▶ Watch Video: Democrats to formally nominate Joe Biden on second day of convention

Cindy McCain, widow of John McCain, the longtime Arizona senator and 2008 Republican presidential nominee, will appear in a Democratic convention video Tuesday night offering her support for Joe Biden.

McCain is the latest Republican to make an appearance at the virtual Democratic convention. On Monday night, four Republican leaders, including former Ohio Governor John Kasich, encouraged Republicans and independents to support Biden. Cindy McCain’s appearance is particularly notable, since her husband and Sarah Palin ran against President Obama and Biden in 2008.

A teaser for the video, titled “An Unlikely Friendship,” was posted by the Democratic National Convention Committee ahead of the start of the second night of speeches. John McCain and Biden met when McCain was assigned to be a military aide for Biden, then a Delaware senator. They became friends, and their families would picnic in the Bidens’ backyard.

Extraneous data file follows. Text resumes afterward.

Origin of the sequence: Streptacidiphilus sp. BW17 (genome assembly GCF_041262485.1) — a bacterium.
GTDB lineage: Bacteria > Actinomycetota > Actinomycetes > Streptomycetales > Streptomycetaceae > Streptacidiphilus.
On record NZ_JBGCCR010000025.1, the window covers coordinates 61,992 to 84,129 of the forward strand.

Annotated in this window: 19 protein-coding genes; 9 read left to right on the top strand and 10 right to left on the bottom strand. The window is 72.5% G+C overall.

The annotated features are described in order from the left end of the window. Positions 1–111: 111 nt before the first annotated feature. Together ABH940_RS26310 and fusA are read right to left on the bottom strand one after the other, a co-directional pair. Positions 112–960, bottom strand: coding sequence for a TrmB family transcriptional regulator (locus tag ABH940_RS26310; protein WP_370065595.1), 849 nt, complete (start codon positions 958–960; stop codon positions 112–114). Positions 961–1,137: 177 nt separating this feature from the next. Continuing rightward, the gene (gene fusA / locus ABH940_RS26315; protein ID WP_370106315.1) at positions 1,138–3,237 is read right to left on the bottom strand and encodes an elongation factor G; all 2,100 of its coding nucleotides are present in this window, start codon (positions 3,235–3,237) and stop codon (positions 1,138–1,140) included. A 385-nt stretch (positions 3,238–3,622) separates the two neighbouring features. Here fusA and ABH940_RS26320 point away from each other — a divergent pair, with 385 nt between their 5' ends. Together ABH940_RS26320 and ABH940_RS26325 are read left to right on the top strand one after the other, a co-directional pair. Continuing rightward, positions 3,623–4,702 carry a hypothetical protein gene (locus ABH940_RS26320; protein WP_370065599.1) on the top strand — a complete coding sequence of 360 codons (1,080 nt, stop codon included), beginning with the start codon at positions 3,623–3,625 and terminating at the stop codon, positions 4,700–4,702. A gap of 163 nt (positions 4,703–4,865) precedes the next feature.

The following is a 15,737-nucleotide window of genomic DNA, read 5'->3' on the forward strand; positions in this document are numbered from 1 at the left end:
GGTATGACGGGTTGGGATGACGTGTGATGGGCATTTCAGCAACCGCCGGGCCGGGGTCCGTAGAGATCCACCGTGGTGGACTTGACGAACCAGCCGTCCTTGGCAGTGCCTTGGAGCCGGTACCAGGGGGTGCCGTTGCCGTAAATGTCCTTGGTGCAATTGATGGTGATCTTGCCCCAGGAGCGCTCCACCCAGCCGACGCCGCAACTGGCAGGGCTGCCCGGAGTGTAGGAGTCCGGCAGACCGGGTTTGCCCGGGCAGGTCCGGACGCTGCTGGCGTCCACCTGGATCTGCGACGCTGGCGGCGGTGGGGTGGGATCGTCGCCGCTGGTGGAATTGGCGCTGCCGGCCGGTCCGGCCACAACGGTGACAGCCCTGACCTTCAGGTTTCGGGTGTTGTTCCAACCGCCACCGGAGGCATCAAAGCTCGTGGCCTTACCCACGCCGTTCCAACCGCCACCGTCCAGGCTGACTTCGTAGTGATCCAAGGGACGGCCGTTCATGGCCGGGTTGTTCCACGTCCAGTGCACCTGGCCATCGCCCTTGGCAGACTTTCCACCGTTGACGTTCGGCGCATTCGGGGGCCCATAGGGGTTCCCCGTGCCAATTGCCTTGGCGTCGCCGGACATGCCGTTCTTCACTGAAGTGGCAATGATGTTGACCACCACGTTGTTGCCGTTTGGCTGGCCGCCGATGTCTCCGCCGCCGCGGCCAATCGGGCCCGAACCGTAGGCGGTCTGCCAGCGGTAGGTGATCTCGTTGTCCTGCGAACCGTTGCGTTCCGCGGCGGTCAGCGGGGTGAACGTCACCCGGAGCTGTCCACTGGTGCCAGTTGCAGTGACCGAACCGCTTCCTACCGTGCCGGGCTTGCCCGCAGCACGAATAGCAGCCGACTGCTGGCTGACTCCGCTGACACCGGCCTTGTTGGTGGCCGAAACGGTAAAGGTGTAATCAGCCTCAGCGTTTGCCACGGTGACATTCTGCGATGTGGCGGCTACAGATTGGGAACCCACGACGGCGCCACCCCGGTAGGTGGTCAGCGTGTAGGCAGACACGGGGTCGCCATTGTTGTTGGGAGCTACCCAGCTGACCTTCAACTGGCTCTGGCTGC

“They would just sit and joke. It was like a comedy show, sometimes, to watch the two of them,” Cindy McCain said in the clip.

She is not expected to endorse Biden “at this time,” a source close to McCain confirmed to CBS News.

John McCain and Biden served in the Senate together for decades and formed a close relationship that lasted until the end of McCain’s life. He died of the same form of brain cancer that took the life of Biden’s eldest son, Beau Biden. Biden visited McCain shortly before he died in 2018, and afterward said that McCain had urged him not to “walk away” from politics. He was also a pallbearer at McCain’s funeral.

Cindy McCain said in 2019 that today’s Republican Party “is not the party that my husband and I belonged to” and rebuffed Mr. Trump. She has also said she thinks it’s possible Democrats will win Arizona this fall. Their daughter, Meghan McCain, is an outspoken critic of the president and has indicated that she may support Biden for president.

Mr. Trump often berated John McCain, saying during the 2016 presidential campaign that he liked soldiers who weren’t captured. As president, Mr. Trump continued to disparage McCain, whose “no” vote helped doom his hope of repealing the nation’s health care law. Mr. Trump was not invited to McCain’s funeral.

Nancy Cordes contributed to this report.

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